Staff turn-over and training is one of the largest and riskiest issues in a mission-critical organization. Having a deep understanding and filter of qualifying emergencies and properly applying pressure to your team members is incredibly important. The reduced emergency ticket volume and building a truly fault-tolerant infrastructure (read more about that here for understanding the cornerstone of digital transformation and any transformation efforts) have almost eliminated the “interruption emergency culture” that is pervasive and problematic in NOC’s today.

Our job satisfaction and hybrid NOC member models create higher-paying NOC Jobs (our average is currently 25% above the industry average for our city). Building long term members, at the most basic level of the organization, is a crucial building block for educating and creating a successful organization. These NOC members are often non-traditional hybrid candidates instead of the old “Help Desk Guy” model, contributing to the TRG Difference in a large plurality of very diverse ways.

Our NOC team has become a defining feature of our organization in many ways, where the rubber hits the road for TRG.

Free resources for actual emergencies, high-value activities, and customer evangelism

Eliminating the constant state of alarm and unclear priority system within the ticket queue allows us to be extremely “Johnny On the Spot” for actual emergencies. What is beautiful about the term actual emergencies, is these aren’t dictated solely by us either. Suppose a customer deems something is an emergency to them. In that case, they can submit a paid escalation emergency ticket, and under the circumstances, they are happy and thankful to do so and pay for it. Since our free tickets capture >99% of ticket volume at TRG, these emergency tickets are extremely infrequent, so our team reacts strongly to them.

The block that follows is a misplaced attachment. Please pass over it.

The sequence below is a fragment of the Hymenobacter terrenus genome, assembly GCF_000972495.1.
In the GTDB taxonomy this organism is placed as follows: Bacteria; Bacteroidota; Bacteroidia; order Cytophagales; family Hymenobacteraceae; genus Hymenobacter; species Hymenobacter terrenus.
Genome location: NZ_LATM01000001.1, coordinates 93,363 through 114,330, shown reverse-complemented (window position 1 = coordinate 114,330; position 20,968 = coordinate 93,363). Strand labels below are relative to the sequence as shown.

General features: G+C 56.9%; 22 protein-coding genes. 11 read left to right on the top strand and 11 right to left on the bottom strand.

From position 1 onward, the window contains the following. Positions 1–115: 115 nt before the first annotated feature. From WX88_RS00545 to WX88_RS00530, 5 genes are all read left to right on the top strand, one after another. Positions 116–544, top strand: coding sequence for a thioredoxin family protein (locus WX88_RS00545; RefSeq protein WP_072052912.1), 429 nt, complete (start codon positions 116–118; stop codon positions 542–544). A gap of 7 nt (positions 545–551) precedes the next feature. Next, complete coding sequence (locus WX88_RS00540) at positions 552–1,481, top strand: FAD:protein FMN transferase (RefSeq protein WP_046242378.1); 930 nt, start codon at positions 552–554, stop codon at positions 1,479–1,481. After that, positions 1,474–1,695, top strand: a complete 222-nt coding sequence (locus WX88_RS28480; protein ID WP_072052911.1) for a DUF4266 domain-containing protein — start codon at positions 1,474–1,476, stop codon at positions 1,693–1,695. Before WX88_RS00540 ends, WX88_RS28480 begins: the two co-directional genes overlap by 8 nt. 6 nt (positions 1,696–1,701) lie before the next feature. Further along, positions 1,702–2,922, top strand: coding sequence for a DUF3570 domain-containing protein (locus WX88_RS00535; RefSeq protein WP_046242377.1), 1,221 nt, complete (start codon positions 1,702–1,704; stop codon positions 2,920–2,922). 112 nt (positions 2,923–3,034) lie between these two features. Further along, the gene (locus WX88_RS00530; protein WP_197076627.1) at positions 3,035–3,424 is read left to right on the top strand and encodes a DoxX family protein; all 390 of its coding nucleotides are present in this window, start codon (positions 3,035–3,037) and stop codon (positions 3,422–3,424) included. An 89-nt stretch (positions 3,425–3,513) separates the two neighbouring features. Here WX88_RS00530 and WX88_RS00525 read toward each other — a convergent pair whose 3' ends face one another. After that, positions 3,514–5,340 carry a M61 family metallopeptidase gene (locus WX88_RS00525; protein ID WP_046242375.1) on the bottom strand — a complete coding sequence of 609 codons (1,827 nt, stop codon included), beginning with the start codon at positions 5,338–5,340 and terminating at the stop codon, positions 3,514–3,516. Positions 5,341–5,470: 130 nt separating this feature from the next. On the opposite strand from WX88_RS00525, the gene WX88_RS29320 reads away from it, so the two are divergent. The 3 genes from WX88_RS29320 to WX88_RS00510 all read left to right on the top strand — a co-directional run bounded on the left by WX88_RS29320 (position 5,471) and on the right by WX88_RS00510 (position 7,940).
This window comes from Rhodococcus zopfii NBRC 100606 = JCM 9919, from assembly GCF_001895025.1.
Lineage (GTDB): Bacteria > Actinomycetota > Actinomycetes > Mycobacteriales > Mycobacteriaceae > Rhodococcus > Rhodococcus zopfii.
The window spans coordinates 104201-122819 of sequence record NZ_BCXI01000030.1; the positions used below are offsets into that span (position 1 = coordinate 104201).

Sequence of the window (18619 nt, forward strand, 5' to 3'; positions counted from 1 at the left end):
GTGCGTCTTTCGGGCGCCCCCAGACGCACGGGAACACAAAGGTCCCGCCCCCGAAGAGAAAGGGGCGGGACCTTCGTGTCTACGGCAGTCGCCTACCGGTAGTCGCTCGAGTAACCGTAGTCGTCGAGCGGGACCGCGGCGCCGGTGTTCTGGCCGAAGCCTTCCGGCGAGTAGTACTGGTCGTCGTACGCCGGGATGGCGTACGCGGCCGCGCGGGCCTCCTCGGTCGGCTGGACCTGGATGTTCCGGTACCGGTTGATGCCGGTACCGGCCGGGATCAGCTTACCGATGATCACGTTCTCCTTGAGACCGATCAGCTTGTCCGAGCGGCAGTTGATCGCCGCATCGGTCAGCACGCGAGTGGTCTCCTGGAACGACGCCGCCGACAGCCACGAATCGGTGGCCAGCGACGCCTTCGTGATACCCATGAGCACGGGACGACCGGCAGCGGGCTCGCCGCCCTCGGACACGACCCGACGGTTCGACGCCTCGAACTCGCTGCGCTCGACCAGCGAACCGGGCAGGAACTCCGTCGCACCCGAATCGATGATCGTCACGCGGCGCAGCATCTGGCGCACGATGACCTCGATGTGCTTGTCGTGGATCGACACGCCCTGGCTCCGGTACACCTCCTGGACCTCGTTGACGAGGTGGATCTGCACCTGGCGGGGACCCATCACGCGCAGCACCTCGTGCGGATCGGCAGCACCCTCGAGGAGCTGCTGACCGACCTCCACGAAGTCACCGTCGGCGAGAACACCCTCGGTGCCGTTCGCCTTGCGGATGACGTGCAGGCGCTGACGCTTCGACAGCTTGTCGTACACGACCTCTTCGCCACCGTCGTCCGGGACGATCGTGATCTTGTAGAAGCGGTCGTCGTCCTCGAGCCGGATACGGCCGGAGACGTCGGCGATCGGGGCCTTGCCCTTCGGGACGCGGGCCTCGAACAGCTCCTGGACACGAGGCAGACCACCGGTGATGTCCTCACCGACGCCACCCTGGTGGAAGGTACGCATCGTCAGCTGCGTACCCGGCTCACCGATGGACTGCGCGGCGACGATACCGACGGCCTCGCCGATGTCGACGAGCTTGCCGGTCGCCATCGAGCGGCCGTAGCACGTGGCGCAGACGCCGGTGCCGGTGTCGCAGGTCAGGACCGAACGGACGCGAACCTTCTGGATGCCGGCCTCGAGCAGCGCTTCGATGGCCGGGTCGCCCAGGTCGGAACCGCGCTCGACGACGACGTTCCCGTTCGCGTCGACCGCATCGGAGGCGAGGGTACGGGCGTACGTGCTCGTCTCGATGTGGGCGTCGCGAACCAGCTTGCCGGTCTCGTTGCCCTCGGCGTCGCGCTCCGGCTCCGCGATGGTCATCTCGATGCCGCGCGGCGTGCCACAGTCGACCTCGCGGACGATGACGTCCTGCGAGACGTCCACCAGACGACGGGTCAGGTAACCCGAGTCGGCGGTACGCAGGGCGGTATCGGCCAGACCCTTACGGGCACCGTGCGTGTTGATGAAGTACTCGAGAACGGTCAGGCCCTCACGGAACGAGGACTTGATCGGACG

Getting away from the mental static and alarm fatigue allows us to look beyond the NOC room desk and continue to think about improving the customer experience. Making remote hands-on free has empowered us to think about what else we can do to help our customers, since its free anyways!

Foster Collaboration Between Employees and Customers

If we remove the mental block from billing our customers like lawyers whenever they pick up the phone, we become empowered to think outside of the box to provide value-added services in other ways. Instead of leading with accounting, we lead with experience and engineering. IT Departments are willing to pay for the actual value. Our transformation has led to several successful additions to our organization, such as Colo+ and the data center’s thinking as a delivery model versus just a place.

We have embraced the concept of ourselves as “Hoteliers, ” creating an internal 24 point training system inspired by the Ritz Carlton.

How Can We Apply This To The Industry As a Whole? 

Many IT teams become 24/7 without having a real 24/7 team. We have staff here 24/7. An internal accounting system to charge departments for emergency tickets, including application support and back end support, will provide a foundation for executing this vision. At its most basic level, the internal team at many of these Internal IT Departments should be non-emergency and see how the ticket volume works. To supplement, external resources to provide that emergency response may be the best solution which will already be paid for by the accounting system. This type of method will provide surge capacity and a healthy working environment of mutual expectations for IT teams.

There is a major opportunity here, and we believe that transformation starts at the most basic levels of things, such as fault tolerance and ticketing systems. Technology should serve the people, not the other way around.